In the early 1900s, food safety was an incredibly unfamiliar and overlooked part of America’s food industry. Written by muckraker Upton Sinclair, The Jungle, was a controversial novel that depicted the harsh living and working conditions of immigrants working in the food industry. After the release of The Jungle, thousands of meat-eating Americans were horrified at what had been happening in factories. Disgusting yet accurate details presented in The Jungle were the basis for the creation of laws to stop food production from becoming so unsanitary.
When Upton Sinclair, a progressive era muckraker, wrote The Jungle in 1906, he was attempting to bring knowledge of the horrific conditions in Packingtown to the average citizen. His revelations on the terrors of Packingtown helped to slowly improve the lives of the immigrants. Sinclair’s pursuit of knowledge relates to the slowly growing knowledge of the characters in The Jungle. Throughout the story the characters find themselves in many tragic circumstances that could have been more easily avoided if they had been more aware of their surroundings. The immigrants are full of a false hope for success that disillusions the reality of their life. Examples of the consequences of lack of ignorance can be found in other literary works such as Two Sheep by Janet Frame. The overwhelming absence of knowledge in combination with unrealistic hope is the cause of the frequent dilemmas they encounter, and by that definition, can be considered the antagonist of The Jungle.
“I aimed at the public’s heart and by accident I hit in the stomach” stated the international famous Upton Sinclair, after writing his most prominent novel, The Jungle. The word jungle is constantly associated with a wild environment full of undomesticated animals, but in this authentic novel, it refers to the unethical actions practiced during the gilded age. Sinclair’s main idea was to end all the unjust activities experienced during this time by writing and using the experience of his main character. Throughout the novel, the audience can perceive themes such as capitalism and socialism, historical events and symbolism.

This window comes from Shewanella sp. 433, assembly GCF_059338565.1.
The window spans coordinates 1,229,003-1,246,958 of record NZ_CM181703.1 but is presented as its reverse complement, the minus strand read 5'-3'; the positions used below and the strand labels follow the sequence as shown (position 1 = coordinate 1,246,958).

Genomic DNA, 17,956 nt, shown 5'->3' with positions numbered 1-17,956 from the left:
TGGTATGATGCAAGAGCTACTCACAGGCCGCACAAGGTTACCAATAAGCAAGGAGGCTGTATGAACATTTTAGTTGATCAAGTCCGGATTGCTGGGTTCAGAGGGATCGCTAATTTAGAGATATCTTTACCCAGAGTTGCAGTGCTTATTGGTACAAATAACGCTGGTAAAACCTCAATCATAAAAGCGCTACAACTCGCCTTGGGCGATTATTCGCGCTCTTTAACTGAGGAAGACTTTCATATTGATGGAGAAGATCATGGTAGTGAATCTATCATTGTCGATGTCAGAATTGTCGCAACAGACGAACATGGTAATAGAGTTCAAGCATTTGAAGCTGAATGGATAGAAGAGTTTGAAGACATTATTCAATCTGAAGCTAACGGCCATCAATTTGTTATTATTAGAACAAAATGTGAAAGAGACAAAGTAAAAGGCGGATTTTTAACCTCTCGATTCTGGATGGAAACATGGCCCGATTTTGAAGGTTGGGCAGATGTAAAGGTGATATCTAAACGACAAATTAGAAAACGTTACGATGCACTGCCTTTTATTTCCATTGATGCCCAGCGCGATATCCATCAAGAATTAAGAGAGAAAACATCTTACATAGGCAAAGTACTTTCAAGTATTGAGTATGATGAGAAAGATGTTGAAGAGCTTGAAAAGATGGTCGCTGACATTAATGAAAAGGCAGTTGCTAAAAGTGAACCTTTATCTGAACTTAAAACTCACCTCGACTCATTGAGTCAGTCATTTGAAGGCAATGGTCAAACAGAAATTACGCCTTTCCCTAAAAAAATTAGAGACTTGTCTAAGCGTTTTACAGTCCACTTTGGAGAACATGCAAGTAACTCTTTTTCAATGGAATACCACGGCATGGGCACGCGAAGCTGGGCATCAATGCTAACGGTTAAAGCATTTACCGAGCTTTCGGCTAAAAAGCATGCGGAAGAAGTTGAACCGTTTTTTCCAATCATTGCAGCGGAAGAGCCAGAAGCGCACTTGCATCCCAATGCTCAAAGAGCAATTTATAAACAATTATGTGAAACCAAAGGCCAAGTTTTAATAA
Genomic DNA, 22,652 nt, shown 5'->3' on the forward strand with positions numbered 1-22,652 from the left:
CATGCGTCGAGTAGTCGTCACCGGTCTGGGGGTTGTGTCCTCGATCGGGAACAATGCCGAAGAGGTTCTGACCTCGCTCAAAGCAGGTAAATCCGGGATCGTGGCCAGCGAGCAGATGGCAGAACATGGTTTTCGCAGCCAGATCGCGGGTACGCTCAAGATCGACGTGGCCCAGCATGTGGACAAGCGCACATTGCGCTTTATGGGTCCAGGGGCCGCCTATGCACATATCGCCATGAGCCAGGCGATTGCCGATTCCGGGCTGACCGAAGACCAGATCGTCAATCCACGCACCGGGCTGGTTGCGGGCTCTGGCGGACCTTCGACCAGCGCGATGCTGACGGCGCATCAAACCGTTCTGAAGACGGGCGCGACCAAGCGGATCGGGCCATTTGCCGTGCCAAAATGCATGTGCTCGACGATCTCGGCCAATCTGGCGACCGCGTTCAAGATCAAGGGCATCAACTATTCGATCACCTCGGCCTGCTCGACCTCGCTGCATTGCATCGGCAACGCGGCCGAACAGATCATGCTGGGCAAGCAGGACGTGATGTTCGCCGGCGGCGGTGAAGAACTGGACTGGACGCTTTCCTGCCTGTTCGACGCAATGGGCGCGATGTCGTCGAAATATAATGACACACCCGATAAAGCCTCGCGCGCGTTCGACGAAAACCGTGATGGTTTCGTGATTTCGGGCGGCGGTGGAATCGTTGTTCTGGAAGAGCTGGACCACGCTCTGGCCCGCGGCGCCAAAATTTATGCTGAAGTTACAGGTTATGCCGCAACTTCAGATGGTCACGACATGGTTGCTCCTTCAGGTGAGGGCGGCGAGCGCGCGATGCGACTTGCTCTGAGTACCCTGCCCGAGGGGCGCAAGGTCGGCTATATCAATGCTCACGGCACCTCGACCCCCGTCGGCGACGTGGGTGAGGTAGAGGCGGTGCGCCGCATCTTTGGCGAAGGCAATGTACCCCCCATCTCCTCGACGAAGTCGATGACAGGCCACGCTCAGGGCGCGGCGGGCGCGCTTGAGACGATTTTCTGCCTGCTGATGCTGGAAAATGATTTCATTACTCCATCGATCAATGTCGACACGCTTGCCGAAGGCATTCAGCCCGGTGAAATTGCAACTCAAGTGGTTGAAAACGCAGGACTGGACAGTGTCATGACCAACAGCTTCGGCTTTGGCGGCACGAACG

The characters make this an interesting journey that will have readers wanting to read more. This novel tangles the lives of two men from different racial and social backgrounds who are in different directions of their lives. Juke Jackson and Malcolm Wade create a bond and help each other through their struggles. They both are facing relationship struggles back at home. Wade was always there for Juke when he needed him.
When Upton Sinclair wrote the Jungle, a book about the terrible environment of the meat-packing factories in Chicago, he hoped to motivate reform in immigrant working conditions and promote socialism. Instead, what shocked readers the most was the sordid surroundings in which their future meals were prepared. Sinclair 's audience saw these conditions as a threat to themselves, and that energized reform in the meat-packing industry. What scared audiences the most was how real this threat was to their lives. As can be witnessed in the results of Sinclair 's crusade, the most effective propaganda is that which rouses the visceral survival instinct. Donald Trump, a notorious real estate mogul, is running for president on a platform that started
Ona becomes pregnant and is still forced to work and given an extremely short time off to have the baby. After Ona returns to work, Jargis finds out she is being forced to have sex with one of her bosses. Jargis becomes furious and beats the man and when the other workers “tore him away he was dripping with blood, and little ribbons of skin were hanging from his mouth” (Sinclair 110). Jargis is then thrown in jail and the family drops even further into debt. After Jargis is released from jail his wife, Ona, dies in childbirth.
The most significant event of the twentieth-century emergencies the societies classes diversity and struggle. The novel, The Jungle penned by Upton Sinclair attempts to display the lower class economic and social challenges by exemplifying the difficulties of a Lithuanian immigrant family.The predicament situation of Jurgis and his family reveals the dark side of the capitalism, therefore, additionally, it revealed the bourgeoisie class dominance and exploitation of the proletariat class. Throughout the novel, Jurgis and his family encounter varied difficulties from being unable to find a proper job to several deaths followed one after another due to their harsh living conditions which result in the family separation nevertheless the children’s